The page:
Nothing can cramp a camping trip or hamstring a hike quite like the threat of a potentially debilitating disease brought on by a bite from a bug no bigger than the size of an apple seed. And it’s a reality that is only becoming more common.
Tick-borne illnesses are on the rise in the U.S., and cases of Lyme disease rank at the top of the list. According to the Centers for Disease Control and Prevention (CDC), nearly half a million Americans contract Lyme disease each year by way of the black-legged tick (also known as the deer tick), whose population is thriving. If left untreated, the infection can become serious and spread to the joints, heart and nervous system.
Yet despite its growing prevalence, prevention strategies for Lyme disease remain thin. Some insect repellents can reduce the risk of getting bitten by a tick that carries the disease-causing bacteria; so can wearing long sleeves and long pants.
But soon there could be a new tool to keep Lyme disease at bay: a vaccine that can stop the infection before it takes hold. Pfizer and French company Valneva recently announced the launch of a phase 3 clinical trial to study the safety and effectiveness of their Lyme disease vaccine candidate in about 6,000 participants, young and old, after earlier studies yielded promising results. If all goes well in late-stage testing, the vaccine would be the first on the U.S. market in more than two decades, and the only one available for use.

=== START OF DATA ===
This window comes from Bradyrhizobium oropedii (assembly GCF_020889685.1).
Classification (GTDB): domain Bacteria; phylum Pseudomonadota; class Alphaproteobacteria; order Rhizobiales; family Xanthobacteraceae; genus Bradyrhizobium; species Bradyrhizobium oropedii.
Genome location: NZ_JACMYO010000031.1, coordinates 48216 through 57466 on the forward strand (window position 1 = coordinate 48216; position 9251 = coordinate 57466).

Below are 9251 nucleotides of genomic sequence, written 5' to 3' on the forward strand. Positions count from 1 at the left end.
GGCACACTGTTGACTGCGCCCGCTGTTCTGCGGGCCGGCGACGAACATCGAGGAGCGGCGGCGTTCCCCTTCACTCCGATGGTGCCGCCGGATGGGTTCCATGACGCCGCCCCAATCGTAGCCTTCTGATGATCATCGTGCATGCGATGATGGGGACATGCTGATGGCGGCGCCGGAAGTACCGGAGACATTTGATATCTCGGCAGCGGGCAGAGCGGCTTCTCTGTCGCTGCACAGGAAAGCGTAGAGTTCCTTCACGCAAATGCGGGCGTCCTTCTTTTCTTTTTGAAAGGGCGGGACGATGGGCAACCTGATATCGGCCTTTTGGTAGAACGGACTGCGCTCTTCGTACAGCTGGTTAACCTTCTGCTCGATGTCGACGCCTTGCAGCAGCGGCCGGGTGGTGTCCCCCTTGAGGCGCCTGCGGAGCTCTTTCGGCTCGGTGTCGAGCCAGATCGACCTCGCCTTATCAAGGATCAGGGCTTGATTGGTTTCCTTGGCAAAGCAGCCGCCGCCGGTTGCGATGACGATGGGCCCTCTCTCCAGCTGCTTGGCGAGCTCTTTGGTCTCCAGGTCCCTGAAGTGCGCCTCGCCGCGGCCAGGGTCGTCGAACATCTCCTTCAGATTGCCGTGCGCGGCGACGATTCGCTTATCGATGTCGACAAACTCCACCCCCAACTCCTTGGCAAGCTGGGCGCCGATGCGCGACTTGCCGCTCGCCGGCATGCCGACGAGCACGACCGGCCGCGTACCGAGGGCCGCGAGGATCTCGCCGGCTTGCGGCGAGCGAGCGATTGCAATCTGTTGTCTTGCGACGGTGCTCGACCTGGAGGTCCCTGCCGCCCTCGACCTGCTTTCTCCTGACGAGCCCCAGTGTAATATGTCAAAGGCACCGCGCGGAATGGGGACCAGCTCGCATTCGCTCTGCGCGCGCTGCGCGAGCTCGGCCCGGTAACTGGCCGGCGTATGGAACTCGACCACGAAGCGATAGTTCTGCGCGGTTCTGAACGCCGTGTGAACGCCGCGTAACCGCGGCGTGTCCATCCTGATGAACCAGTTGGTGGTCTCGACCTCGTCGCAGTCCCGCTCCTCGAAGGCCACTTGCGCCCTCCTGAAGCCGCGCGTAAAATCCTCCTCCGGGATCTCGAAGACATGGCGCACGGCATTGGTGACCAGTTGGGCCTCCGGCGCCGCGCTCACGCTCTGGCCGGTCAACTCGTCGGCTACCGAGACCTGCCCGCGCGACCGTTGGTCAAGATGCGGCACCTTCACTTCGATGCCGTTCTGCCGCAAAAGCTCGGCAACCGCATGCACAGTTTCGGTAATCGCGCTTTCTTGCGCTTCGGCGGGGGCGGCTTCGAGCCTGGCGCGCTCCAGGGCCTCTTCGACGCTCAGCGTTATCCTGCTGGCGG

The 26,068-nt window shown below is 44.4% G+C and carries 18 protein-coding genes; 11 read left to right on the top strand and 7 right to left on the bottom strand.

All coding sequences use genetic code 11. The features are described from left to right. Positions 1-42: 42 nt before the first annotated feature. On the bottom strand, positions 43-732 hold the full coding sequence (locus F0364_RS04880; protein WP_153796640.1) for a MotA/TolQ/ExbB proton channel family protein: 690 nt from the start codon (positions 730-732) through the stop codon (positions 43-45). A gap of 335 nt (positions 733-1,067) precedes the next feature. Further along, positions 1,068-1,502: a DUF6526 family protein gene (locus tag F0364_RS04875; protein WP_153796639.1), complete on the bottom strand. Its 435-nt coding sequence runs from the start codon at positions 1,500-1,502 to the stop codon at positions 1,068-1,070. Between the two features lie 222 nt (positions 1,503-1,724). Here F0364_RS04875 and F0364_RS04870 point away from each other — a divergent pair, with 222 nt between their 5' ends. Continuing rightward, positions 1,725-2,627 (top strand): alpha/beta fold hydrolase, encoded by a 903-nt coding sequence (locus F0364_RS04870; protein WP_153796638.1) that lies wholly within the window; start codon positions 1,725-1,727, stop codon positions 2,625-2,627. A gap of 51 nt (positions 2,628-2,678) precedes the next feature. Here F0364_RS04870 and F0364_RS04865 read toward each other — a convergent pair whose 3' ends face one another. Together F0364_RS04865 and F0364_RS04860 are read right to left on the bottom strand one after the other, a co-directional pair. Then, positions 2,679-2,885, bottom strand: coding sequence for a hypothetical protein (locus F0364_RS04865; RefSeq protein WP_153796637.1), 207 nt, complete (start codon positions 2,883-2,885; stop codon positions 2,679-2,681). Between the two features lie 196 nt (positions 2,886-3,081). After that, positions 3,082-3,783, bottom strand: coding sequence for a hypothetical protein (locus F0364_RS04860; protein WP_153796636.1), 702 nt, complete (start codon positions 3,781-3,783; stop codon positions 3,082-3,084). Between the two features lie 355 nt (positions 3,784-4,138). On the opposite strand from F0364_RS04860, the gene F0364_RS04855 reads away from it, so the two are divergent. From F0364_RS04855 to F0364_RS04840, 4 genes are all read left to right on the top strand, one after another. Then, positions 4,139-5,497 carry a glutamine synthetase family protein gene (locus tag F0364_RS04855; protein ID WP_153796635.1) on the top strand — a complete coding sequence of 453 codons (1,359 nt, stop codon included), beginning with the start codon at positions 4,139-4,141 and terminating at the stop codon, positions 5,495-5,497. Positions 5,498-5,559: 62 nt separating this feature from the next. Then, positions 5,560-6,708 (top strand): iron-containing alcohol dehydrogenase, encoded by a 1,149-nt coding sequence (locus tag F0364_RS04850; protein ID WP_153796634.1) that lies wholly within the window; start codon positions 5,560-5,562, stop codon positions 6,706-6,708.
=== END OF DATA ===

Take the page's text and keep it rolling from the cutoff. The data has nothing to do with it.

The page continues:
An earlier vaccine, called LYMERix, was discontinued in 2002 by its manufacturer for “insufficient consumer demand.” But experts say demand may be back as case rates grow, especially among people who spend a lot of time outdoors in areas where Lyme disease is common.